HANDY HINTS: Simone Byatt and Dr Stacey Berkhout (left) from the Nicklin Way Vet Surgery, pictured with with Austin the dog, share cost-busting tips.
HANDY HINTS: Simone Byatt and Dr Stacey Berkhout (left) from the Nicklin Way Vet Surgery, pictured with with Austin the dog, share cost-busting tips. Warren Lynam

How to save money and keep your pet healthy

HAVING a pet is a long-term commitment and it's not cheap, but there are ways to ensure man's best friend doesn't break the bank.

Julie Penlington, from 4 Paws Animal Rescue, has learnt over many years what seems to be expensive upfront, ends up saving money in the long run.

Her number one tip for anyone getting a pet, even if their budget is at bare minimum, is get pet insurance.

"Even if this is all you can afford that's an extra, it's worth it. You can get if from around $25 a month and can even have it linked to your home insurance," she said.

"This way, if some accident or emergency or unexpected catastrophic event happens with your animal, you don't face insurmountable vet bills."

She also advised not to skimp on the cost of pet food.

"Buying good quality brand pet food saves you money in the long run," she said.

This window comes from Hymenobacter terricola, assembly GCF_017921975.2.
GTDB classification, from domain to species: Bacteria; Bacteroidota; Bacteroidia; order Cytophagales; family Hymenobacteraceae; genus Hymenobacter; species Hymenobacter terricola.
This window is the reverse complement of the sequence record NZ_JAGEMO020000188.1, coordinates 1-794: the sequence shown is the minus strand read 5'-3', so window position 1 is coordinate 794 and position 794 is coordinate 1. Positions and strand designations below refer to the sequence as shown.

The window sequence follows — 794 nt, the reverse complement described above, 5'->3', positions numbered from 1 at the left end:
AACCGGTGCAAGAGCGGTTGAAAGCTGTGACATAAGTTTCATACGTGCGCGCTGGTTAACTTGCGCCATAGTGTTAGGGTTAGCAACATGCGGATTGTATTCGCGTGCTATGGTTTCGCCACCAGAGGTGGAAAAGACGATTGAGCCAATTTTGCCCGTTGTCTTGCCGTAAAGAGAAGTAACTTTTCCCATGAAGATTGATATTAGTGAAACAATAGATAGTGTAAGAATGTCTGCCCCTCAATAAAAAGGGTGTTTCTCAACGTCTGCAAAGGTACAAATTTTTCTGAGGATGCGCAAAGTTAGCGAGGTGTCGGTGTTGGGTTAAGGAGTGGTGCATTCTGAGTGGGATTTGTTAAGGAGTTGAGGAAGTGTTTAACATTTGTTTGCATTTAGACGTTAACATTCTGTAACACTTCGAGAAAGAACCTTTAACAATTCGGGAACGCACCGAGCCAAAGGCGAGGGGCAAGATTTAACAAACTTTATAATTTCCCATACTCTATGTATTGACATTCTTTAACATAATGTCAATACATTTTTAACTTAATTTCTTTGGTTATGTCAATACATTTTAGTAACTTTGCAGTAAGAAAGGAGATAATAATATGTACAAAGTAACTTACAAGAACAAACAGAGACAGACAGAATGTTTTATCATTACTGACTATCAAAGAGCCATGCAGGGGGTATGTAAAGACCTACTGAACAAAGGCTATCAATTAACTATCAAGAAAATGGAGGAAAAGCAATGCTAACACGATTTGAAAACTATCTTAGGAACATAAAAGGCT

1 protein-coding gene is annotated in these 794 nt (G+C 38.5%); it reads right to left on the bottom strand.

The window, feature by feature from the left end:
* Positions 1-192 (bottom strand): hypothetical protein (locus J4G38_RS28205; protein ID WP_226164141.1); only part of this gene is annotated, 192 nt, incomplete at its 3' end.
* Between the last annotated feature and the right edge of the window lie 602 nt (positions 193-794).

"People often think 'I'm not going to buy a good brand of food as it costs so much', but you use less of it.

"When you cost it out, it comes to the same price as supermarket foods, but is better for animals."

Ms Penlington mixes some chicken with her dry food.

"You have always got to have dry food, but I buy chicken and put a little on top," she said.

She recommended the Hill's Science brands or Royal Canin.

"Getting your dog or cat checked every year also prevents problems later," she said.

Ms Penlington view echoed that of Nicklin Way Veterinary Surgery head nurse, Simone Byatt.

"In terms of feeding, I always recommend premium food as this helps to minimise long-term health problems," Mrs Byatt said.

"Cooking it yourself is tricky as it takes research to make sure you get the rations correct.

"I don't recommend it for the long term."

Mrs Byatt also recommended puppy school.

"This will not only save on furniture (from chewing) but will ensure life is more pleasant," she said.

"Having a pet is an investment. It's the same as having children. There is no such thing as doing it on the cheap.

"You should ensure they are properly vaccinated, have flea control, pet insurance and dog training.

"Remember, only 10% of the fleas are found on the pet, the rest are in the environment."



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